| 26 January 2023 11:30
William - It really depends on the shape of the back wall. The chisel will give a dead straight line, point to point, or you can make the line a little curved with the gouge. On the other hand, I do tend to be lazy - or perhaps more positively, efficient - and use the tool I have in hand, and so I might cut the end will of the serif with the gouge - but it's relatively flat and I can cut the straight line at the back wall by eye with it. I hope that answers your question.
At to, let's call them, fat letters: it's got to be a wider chisel (or gouge). The cutting edge must always break the surface as it moves down the wall so as not to tear the wood. Having said that, you can often cut these wider ends with a narrower chisel a bit at a time, with final finishing and merging cuts.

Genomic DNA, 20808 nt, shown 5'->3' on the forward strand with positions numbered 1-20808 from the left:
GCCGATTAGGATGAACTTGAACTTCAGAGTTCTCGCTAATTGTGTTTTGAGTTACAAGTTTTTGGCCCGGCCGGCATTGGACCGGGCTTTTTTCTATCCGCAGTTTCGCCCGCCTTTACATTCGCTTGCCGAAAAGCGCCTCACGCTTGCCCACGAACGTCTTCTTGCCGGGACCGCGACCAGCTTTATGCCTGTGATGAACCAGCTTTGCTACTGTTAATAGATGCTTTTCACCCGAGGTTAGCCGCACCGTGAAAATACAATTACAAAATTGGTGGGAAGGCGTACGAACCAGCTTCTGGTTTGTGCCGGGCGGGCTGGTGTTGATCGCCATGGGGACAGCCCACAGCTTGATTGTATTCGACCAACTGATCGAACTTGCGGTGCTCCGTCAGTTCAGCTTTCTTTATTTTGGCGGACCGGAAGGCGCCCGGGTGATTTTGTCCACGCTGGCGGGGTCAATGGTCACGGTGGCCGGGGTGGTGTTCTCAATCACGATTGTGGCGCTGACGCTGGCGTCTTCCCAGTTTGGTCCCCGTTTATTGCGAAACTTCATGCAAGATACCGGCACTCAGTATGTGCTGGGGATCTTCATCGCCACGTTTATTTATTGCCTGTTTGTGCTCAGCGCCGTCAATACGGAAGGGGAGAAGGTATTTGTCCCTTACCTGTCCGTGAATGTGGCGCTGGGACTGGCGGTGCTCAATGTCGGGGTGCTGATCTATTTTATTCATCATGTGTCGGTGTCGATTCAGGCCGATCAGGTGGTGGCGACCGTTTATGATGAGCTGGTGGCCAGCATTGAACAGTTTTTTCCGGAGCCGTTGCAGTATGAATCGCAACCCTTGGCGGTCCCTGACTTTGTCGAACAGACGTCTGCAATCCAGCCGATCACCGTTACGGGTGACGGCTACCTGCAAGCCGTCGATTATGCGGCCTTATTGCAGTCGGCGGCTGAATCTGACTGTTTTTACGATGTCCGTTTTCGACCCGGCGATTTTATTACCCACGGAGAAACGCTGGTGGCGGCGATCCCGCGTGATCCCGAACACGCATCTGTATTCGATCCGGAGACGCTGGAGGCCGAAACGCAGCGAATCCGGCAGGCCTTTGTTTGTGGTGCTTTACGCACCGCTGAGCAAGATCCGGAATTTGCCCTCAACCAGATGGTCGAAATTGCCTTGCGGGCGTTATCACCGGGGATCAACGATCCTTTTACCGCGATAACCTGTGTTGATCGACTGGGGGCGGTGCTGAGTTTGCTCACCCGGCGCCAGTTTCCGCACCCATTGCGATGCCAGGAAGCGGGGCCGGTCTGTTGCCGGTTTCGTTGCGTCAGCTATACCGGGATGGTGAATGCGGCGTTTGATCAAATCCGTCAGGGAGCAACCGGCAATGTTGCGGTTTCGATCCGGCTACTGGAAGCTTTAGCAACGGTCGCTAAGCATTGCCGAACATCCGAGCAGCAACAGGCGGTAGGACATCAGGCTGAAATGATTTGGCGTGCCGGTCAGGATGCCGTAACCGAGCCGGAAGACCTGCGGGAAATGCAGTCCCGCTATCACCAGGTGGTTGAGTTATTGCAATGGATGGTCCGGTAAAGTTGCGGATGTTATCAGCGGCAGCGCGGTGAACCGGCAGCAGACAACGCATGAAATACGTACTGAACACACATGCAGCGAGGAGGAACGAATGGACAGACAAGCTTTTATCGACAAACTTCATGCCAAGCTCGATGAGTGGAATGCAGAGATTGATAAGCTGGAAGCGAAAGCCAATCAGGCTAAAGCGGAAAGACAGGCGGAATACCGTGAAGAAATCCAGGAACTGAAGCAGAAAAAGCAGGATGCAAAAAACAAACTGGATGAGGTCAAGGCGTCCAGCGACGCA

I hope we'll see some of your lettering in the Gallery!
| 24 January 2023 20:44
Chris. Again, the video is very helpful for me. Early on in your lettering book (serifs), you use a chisel to cut the back wall; at another point in the book you have chosen a gouge. In the serif video you use a gouge. What is the advantage of the gouge over the chisel for cutting the back wall? What would be your tool of choice if the letters were 2x as wide as a standard 2" letter?
| 07 January 2017 16:00
John - If you watch the video, you'll see that it's different from Straights part 1, which is video #4.
In Straights part 1 (#4), I show Rob how to do it.
In Straights parts 2(#5), THIS video, I supervise Rob as he has a go.
As I say to Paul below, I've presented the chapters into 2 parts like this (me, then Rob) for the whole DVD. You can see it in the directory on the left.
| 07 January 2017 01:31
Straights part 2 is pointing to Straights part 1 video stream.
| 24 April 2013 18:46
Paul - In part 1, I show Rob what to do. In this one, part 2, I supervise him trying to do it... This is the pattern throughout this whole series.
| 24 April 2013 17:41
Part 2 appears identical to Part 1, am I missing something? Thanks